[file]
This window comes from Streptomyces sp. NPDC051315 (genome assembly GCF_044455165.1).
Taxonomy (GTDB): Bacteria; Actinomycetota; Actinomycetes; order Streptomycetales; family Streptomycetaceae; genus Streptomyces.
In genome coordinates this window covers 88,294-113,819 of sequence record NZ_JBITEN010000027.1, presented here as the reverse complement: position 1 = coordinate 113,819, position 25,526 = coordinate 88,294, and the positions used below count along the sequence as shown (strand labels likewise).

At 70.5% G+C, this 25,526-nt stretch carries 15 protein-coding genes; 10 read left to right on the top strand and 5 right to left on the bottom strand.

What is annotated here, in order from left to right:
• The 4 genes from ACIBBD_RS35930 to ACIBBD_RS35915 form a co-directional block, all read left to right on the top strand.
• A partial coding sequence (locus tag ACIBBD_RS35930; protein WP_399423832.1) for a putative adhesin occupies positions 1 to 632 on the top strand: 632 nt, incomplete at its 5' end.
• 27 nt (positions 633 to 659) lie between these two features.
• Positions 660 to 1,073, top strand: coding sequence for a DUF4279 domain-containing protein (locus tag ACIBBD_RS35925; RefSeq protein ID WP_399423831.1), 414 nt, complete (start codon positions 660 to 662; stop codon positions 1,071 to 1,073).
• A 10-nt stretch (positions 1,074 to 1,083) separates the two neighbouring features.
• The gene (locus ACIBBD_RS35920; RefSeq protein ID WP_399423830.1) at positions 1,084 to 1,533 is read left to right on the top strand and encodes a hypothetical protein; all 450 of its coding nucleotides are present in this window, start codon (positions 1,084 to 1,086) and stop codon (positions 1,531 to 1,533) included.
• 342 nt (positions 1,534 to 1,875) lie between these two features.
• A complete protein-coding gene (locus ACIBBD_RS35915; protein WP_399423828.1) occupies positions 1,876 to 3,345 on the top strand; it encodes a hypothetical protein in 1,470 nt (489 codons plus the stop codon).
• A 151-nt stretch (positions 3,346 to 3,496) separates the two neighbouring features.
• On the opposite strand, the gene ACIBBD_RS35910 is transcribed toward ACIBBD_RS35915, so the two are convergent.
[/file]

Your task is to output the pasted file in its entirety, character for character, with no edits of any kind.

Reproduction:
This window comes from Streptomyces sp. NPDC051315 (genome assembly GCF_044455165.1).
Taxonomy (GTDB): Bacteria; Actinomycetota; Actinomycetes; order Streptomycetales; family Streptomycetaceae; genus Streptomyces.
In genome coordinates this window covers 88,294-113,819 of sequence record NZ_JBITEN010000027.1, presented here as the reverse complement: position 1 = coordinate 113,819, position 25,526 = coordinate 88,294, and the positions used below count along the sequence as shown (strand labels likewise).

At 70.5% G+C, this 25,526-nt stretch carries 15 protein-coding genes; 10 read left to right on the top strand and 5 right to left on the bottom strand.

What is annotated here, in order from left to right:
• The 4 genes from ACIBBD_RS35930 to ACIBBD_RS35915 form a co-directional block, all read left to right on the top strand.
• A partial coding sequence (locus tag ACIBBD_RS35930; protein WP_399423832.1) for a putative adhesin occupies positions 1 to 632 on the top strand: 632 nt, incomplete at its 5' end.
• 27 nt (positions 633 to 659) lie between these two features.
• Positions 660 to 1,073, top strand: coding sequence for a DUF4279 domain-containing protein (locus tag ACIBBD_RS35925; RefSeq protein ID WP_399423831.1), 414 nt, complete (start codon positions 660 to 662; stop codon positions 1,071 to 1,073).
• A 10-nt stretch (positions 1,074 to 1,083) separates the two neighbouring features.
• The gene (locus ACIBBD_RS35920; RefSeq protein ID WP_399423830.1) at positions 1,084 to 1,533 is read left to right on the top strand and encodes a hypothetical protein; all 450 of its coding nucleotides are present in this window, start codon (positions 1,084 to 1,086) and stop codon (positions 1,531 to 1,533) included.
• 342 nt (positions 1,534 to 1,875) lie between these two features.
• A complete protein-coding gene (locus ACIBBD_RS35915; protein WP_399423828.1) occupies positions 1,876 to 3,345 on the top strand; it encodes a hypothetical protein in 1,470 nt (489 codons plus the stop codon).
• A 151-nt stretch (positions 3,346 to 3,496) separates the two neighbouring features.
• On the opposite strand, the gene ACIBBD_RS35910 is transcribed toward ACIBBD_RS35915, so the two are convergent.